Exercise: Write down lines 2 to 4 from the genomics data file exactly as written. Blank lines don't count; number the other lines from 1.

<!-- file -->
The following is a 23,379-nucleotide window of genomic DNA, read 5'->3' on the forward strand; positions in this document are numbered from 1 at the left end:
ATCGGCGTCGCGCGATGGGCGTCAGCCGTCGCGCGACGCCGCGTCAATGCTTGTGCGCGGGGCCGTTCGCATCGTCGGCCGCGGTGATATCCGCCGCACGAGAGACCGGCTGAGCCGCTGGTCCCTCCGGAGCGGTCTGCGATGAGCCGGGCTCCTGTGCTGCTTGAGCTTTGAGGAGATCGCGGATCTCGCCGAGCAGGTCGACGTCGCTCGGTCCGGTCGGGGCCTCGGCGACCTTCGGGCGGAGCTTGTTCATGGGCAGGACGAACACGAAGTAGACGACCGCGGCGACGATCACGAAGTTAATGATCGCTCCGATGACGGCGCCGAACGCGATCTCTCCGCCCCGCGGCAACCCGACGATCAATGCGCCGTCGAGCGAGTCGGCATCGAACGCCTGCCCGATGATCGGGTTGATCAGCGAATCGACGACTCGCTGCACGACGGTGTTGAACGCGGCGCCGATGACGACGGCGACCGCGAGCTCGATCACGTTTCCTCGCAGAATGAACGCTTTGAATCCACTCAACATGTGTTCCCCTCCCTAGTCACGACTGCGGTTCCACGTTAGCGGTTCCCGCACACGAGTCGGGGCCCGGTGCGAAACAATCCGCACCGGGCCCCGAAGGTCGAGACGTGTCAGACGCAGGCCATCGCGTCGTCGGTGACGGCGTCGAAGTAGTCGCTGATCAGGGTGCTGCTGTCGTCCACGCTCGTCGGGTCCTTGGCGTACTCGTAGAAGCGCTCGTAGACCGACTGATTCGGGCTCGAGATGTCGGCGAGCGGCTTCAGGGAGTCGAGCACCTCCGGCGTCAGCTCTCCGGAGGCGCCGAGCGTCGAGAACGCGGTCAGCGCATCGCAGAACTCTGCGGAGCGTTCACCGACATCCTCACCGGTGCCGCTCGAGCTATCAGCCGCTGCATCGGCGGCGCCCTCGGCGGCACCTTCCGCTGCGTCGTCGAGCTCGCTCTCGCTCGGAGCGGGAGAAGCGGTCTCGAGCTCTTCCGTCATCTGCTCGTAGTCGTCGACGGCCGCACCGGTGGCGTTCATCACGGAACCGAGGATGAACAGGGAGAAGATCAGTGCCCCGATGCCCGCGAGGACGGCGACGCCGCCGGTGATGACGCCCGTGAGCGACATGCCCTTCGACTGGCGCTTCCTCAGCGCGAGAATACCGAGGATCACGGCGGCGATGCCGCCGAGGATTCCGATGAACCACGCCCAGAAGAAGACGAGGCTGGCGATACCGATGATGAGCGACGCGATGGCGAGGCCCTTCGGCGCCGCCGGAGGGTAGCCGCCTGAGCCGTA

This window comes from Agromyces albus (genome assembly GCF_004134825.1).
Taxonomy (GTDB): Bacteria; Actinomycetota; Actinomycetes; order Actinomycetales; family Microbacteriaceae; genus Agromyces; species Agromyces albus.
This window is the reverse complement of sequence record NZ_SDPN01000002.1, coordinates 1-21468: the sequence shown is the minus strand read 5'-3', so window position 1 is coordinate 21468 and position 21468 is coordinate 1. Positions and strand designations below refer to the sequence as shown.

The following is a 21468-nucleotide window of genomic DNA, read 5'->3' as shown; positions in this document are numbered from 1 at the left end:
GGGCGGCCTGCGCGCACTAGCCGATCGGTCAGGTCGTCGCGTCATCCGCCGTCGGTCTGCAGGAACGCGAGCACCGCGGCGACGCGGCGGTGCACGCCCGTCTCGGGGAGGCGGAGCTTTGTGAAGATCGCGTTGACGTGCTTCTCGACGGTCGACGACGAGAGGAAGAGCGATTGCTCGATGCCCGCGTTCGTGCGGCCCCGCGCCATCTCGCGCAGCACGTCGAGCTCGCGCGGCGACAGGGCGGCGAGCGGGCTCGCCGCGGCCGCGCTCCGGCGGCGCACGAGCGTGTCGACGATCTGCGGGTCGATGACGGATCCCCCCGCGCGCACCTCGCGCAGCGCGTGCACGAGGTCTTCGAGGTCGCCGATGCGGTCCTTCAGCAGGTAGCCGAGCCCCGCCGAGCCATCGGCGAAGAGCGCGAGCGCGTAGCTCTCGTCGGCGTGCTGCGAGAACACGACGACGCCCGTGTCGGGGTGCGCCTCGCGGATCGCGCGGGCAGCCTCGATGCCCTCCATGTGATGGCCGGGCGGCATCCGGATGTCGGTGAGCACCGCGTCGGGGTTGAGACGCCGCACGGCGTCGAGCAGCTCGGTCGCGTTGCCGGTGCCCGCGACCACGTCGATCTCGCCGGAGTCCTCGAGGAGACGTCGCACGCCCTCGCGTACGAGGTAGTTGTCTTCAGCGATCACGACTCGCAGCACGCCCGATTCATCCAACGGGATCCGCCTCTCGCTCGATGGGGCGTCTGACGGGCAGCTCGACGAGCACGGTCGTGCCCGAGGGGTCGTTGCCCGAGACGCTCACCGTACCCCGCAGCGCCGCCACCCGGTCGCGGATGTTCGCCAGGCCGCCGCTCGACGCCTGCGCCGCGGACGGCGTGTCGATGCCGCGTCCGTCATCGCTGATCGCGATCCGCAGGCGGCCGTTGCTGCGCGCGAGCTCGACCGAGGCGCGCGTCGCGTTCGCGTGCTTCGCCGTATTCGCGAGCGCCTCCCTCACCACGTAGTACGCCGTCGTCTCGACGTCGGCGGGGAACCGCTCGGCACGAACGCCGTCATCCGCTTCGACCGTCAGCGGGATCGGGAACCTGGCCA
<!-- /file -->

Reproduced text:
ATCGGCGTCGCGCGATGGGCGTCAGCCGTCGCGCGACGCCGCGTCAATGCTTGTGCGCGGGGCCGTTCGCATCGTCGGCCGCGGTGATATCCGCCGCACGAGAGACCGGCTGAGCCGCTGGTCCCTCCGGAGCGGTCTGCGATGAGCCGGGCTCCTGTGCTGCTTGAGCTTTGAGGAGATCGCGGATCTCGCCGAGCAGGTCGACGTCGCTCGGTCCGGTCGGGGCCTCGGCGACCTTCGGGCGGAGCTTGTTCATGGGCAGGACGAACACGAAGTAGACGACCGCGGCGACGATCACGAAGTTAATGATCGCTCCGATGACGGCGCCGAACGCGATCTCTCCGCCCCGCGGCAACCCGACGATCAATGCGCCGTCGAGCGAGTCGGCATCGAACGCCTGCCCGATGATCGGGTTGATCAGCGAATCGACGACTCGCTGCACGACGGTGTTGAACGCGGCGCCGATGACGACGGCGACCGCGAGCTCGATCACGTTTCCTCGCAGAATGAACGCTTTGAATCCACTCAACATGTGTTCCCCTCCCTAGTCACGACTGCGGTTCCACGTTAGCGGTTCCCGCACACGAGTCGGGGCCCGGTGCGAAACAATCCGCACCGGGCCCCGAAGGTCGAGACGTGTCAGACGCAGGCCATCGCGTCGTCGGTGACGGCGTCGAAGTAGTCGCTGATCAGGGTGCTGCTGTCGTCCACGCTCGTCGGGTCCTTGGCGTACTCGTAGAAGCGCTCGTAGACCGACTGATTCGGGCTCGAGATGTCGGCGAGCGGCTTCAGGGAGTCGAGCACCTCCGGCGTCAGCTCTCCGGAGGCGCCGAGCGTCGAGAACGCGGTCAGCGCATCGCAGAACTCTGCGGAGCGTTCACCGACATCCTCACCGGTGCCGCTCGAGCTATCAGCCGCTGCATCGGCGGCGCCCTCGGCGGCACCTTCCGCTGCGTCGTCGAGCTCGCTCTCGCTCGGAGCGGGAGAAGCGGTCTCGAGCTCTTCCGTCATCTGCTCGTAGTCGTCGACGGCCGCACCGGTGGCGTTCATCACGGAACCGAGGATGAACAGGGAGAAGATCAGTGCCCCGATGCCCGCGAGGACGGCGACGCCGCCGGTGATGACGCCCGTGAGCGACATGCCCTTCGACTGGCGCTTCCTCAGCGCGAGAATACCGAGGATCACGGCGGCGATGCCGCCGAGGATTCCGATGAACCACGCCCAGAAGAAGACGAGGCTGGCGATACCGATGATGAGCGACGCGATGGCGAGGCCCTTCGGCGCCGCCGGAGGGTAGCCGCCTGAGCCGTA

This window comes from Agromyces albus (genome assembly GCF_004134825.1).
Taxonomy (GTDB): Bacteria; Actinomycetota; Actinomycetes; order Actinomycetales; family Microbacteriaceae; genus Agromyces; species Agromyces albus.